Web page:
Baruch Spinoza was a radically innovative philosopher of his time, so radical to see the harshest ban ever pronounced upon a member of the Portoguese-Jewish community in Amsterdam being called on him. However, many of his tremendously powerful ideas are still of the utmost importance.
“By decree of the angels and by the command of the holy men, we excommunicate, expel, curse and damn Baruch de Espinoza […] Cursed be he by day and cursed be he by night; cursed be he when he lies down and cursed be he when he rises up. […] No one should communicate with him, not even in writing, nor accord him any favor nor stay with him under the same roof nor [come] within four cubits in his vicinity; nor shall he read any treatise composed or written by him.”
It was 1656 when the Amsterdam Jewish community ostracized Baruch Spinoza trough issuing the most severe writ of herem (i.e. Jewish ban) ever pronounced upon one of its members. The staggering impact of this document derives from the unprecedented brutality of the words that marked his exclusion from any kind of social interaction, to the point of preventing anyone from staying any closer than four steps away from the philosopher. One could ironically define this as an ad-hoc version of the social distancing rules the world is now learning to observe meticulously. The key matter is to figure out what made Spinoza’s conduct so unforgivable though, what precisely triggered Orthodox leaders’ rage as nothing ever did before. With regards to that, the document makes clear reference to Spinoza’s “evil opinions” and “abominable heresies”.
Despite the thinker hadn’t composed his two masterpieces yet, namely the Ethics and the Theological-Political Treatise, Spinoza was likely uttering the cornerstones of his thought already in the ‘50s. In light of the radical ideas expressed afterwards, the growing scandal among the Jewish community of the time should come as no surprise. The crucial element of Spinoza’s metaphysics stands indeed in his conception of God, effectively summarized by the phrase “Deus sive Natura” (God or Nature). While the majority of monotheist religions conceive the existence of God as transcendent, that is to be posed in a divine exterior dimension from which ours is created, Spinoza asserts that the “eternal and infinite being we call God, or Nature, acts from the same necessity from which he exists” (Part IV, Preface of the Ethics). In other words, Spinoza’s God is nothing but nature itself. This immanent conclusion, which might sound somehow intuitive, implies a lot of powerful theoretical consequences, especially in view of how profoundly religion was perceived in the XVII century.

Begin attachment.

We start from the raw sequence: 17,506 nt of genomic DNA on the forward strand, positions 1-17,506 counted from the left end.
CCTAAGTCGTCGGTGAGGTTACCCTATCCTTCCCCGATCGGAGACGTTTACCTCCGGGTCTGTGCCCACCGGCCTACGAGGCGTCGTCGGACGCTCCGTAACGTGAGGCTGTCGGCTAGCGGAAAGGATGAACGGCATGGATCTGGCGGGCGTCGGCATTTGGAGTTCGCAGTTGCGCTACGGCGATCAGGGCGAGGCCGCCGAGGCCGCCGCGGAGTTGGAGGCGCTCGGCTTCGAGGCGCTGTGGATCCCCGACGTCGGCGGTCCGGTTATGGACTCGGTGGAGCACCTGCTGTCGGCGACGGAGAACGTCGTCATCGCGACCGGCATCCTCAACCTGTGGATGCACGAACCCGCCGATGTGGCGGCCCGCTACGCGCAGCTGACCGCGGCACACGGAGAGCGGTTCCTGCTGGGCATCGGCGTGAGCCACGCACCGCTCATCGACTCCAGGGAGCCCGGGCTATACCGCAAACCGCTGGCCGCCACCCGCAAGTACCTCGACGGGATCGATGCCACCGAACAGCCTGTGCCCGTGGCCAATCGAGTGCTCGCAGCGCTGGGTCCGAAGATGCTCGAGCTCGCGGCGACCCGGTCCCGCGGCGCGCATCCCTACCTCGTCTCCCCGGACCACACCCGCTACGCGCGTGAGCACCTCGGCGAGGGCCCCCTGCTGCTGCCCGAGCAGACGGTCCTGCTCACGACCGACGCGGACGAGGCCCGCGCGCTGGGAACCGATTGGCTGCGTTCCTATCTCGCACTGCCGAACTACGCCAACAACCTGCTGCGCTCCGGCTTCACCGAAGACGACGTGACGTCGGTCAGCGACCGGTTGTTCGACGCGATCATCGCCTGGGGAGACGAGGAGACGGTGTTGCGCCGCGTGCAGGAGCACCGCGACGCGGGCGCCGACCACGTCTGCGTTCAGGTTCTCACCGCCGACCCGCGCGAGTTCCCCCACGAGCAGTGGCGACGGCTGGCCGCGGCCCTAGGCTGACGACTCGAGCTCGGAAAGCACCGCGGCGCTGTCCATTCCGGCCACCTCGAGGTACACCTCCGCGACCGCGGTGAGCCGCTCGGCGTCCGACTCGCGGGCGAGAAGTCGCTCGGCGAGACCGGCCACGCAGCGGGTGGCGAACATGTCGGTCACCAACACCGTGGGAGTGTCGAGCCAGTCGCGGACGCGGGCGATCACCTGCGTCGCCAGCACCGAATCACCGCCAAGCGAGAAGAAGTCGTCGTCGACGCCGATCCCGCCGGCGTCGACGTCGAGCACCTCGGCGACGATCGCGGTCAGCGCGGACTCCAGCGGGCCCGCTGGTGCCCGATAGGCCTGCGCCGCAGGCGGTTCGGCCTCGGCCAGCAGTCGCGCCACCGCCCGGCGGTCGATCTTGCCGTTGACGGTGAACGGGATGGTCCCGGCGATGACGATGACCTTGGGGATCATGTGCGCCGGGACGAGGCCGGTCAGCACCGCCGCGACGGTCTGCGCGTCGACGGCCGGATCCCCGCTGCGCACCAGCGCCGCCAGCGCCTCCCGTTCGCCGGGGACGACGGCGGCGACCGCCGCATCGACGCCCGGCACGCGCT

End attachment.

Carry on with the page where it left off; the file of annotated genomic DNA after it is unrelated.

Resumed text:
Metaphysically speaking, to overlap God with nature means ruling out the presence of any superior nor divine world, therefore denying the immortality of the soul. If God coincides with nature, then God merely exists in our dimension because it corresponds exactly to the universe we’re living in. Nature generates and is generated by Nature itself, thus rejecting the traditional religious rationale behind Creation. In addition, since Nature purely responds to the laws of physics, Spinoza’s God entirely lacks any anthropomorphic qualities, will making no exception. Given that Nature is devoid of will, it would be meaningless to affirm for instance that Jews are “the chosen people” (since Nature couldn’t choose any human being in particular) or to attribute any superior significate to the Torah, as well as to the Bible or the Koran. Miracles could not take place as they would entail Nature overthrowing its own governing laws under certain circumstances. Eventually, the very purpose of traditional religion ceases to exist due to the absence of a superior God to be worshipped. As a matter of fact, the furious reaction of Spinoza’s belonging community was quite predictable.
The answer to the question of whether Spinoza was a pantheist or even an atheist would probably be that, unlike many atheist authors such as Feuerbach, he did not deny the existence of God per se, nor did he reckon God is the mere projection of human ambitions; Spinoza rather understood God and Nature to be the same. Furthermore, although he shared some theoretical features with classical pantheism, Spinoza did not ascribe any mystical traits to Nature like pantheists do. On the other hand, he believed philosophy and science to be the most suitable tools to comprehend natural phenomena.